The chairs that the Dolly Darlings are using come from a yellow and white living room set, which has a table with a cardboard surface imitating tiles:

Anna-Maria has a yellow and brown living room set, which I photographed when I visited her earlier this year:

I have another dining room set, in red and white - the dining table also has a cardboard surface, probably imitating formica:

And I have a single sideboard, which came without a table and chairs. It has a cardboard desktop on it:

I wonder what colour the table and chairs would have been, if it was part of a dining room set?

The only piece I have from the bathroom set is a bath, missing its tap. It's blue, as shown on the back of the box:

I don't have any pieces from the bedroom set, as far as I know - and until recently, I didn't have the kitchen either.

Then I found this:

The kitchen is in the same colour combination as can be seen on the first box, with yellow chairs, yellow and brown stripes on the doors under the sink, a pink towel, and a blue stove top. (I will try to remove the black marker pen from the plastic covering the set.)

The box is quite different.

The back shows an ordinary girl - and a boy (I think) - playing around a large dolls house, rather than the Holly Hobbie style figure on the other boxes.

This box doesn't show the brand name, it just says Made in Hong Kong, and has a letter E in a flag. However, the sides of the box depict the same 6 sets of furniture as on the marked Linda boxes, although they are drawn, not photographed, and they are rather different colours:

The living room set is purple and yellow, and the bathroom is purple and green, blue or white!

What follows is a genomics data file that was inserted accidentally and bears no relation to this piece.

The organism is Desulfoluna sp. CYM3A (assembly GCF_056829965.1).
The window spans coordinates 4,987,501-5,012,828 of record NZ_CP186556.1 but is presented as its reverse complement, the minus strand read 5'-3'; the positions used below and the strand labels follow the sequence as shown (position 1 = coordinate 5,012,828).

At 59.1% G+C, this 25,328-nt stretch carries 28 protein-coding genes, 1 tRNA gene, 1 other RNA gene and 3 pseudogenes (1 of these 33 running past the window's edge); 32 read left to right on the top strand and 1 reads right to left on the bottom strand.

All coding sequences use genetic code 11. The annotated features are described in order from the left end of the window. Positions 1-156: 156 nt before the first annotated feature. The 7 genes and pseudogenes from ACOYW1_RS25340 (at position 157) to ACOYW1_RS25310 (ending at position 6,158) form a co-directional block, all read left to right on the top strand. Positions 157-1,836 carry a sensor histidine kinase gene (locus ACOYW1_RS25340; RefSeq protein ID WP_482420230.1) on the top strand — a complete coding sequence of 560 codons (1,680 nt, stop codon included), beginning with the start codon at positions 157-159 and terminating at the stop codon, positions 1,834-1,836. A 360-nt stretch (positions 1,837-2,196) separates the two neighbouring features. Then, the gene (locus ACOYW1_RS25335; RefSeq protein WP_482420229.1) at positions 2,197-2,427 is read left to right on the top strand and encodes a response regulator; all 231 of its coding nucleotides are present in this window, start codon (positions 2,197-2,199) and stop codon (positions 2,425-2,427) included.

The bedroom looks more red than pink, and the dining room looks like my red and white set, but with a sideboard that is coloured all over.

Which box do you think is earlier? I'm not sure whether photographs of the sets available would have replaced drawings, or whether the Not Recommended for Children under 3 Years Old indicates more regulation of toys, and hence a later date. As for the design of the boxes, I don't know. Perhaps they weren't from different years, but rather produced for different markets? What do you think?

As for the design inspiration for much of the furniture, compare this ad for Modella roomboxes at the International Toy Fair in Nuremberg in 1968:

You can see photos of the room sets in diepuppenstubensammlerin's article about Modella roomboxes  and on her blog here.

Saturday, August 3, 2013

Nābytek by Chemoplast of Brno, Czechoslovakia

Well, this one was much harder to guess, as probably most of you, like me, will never have heard of this maker!

I've just looked up Nābytek on Google Translate, and it means Furniture in Czech. So that doesn't seem to be the brand name!

At one end of the box is more information, including the price, and also the name Chemoplast in Brno. (The line above that means 'higher authorities'.)

The other end of the box also says Chemoplast Brno, and has a logo in which the letters cp appear. The downstroke of the p seems to be a glass tube from a science laboratory.

So Chemoplast is the maker. They do seem to have copied the designs of Jean of West Germany's dolls house furniture - I'll have to see if I have any Jean pieces to compare with these.

The three words under Nābytek 'furniture' are bedroom, living room and dining room. The one shown in red is the one in the box.

They each have a different price, as you can see.

The living room is the most expensive, probably because it includes the grand piano with its opening lid.  The bedroom was only one koruna (crown) more than the dining room.

As the boxes state that the furniture was made in Czechoslovakia, they must predate 1993, when the country split into the Czech Republic and Slovakia. Czech Wikipedia tells me that Chemoplast was established in Brno in 1952. Plastic toys were one of their main products. They went into liquidation after 1989 (although they started again a few years later, I think). I don't know when exactly these sets were made - perhaps in the 1970s, or perhaps the 1980s. I wonder if they had a licence from Jean, or just copied the pieces?

Friday, August 2, 2013

Who made it? #2

Here are some more of my boxed sets.

I have three - a dining room: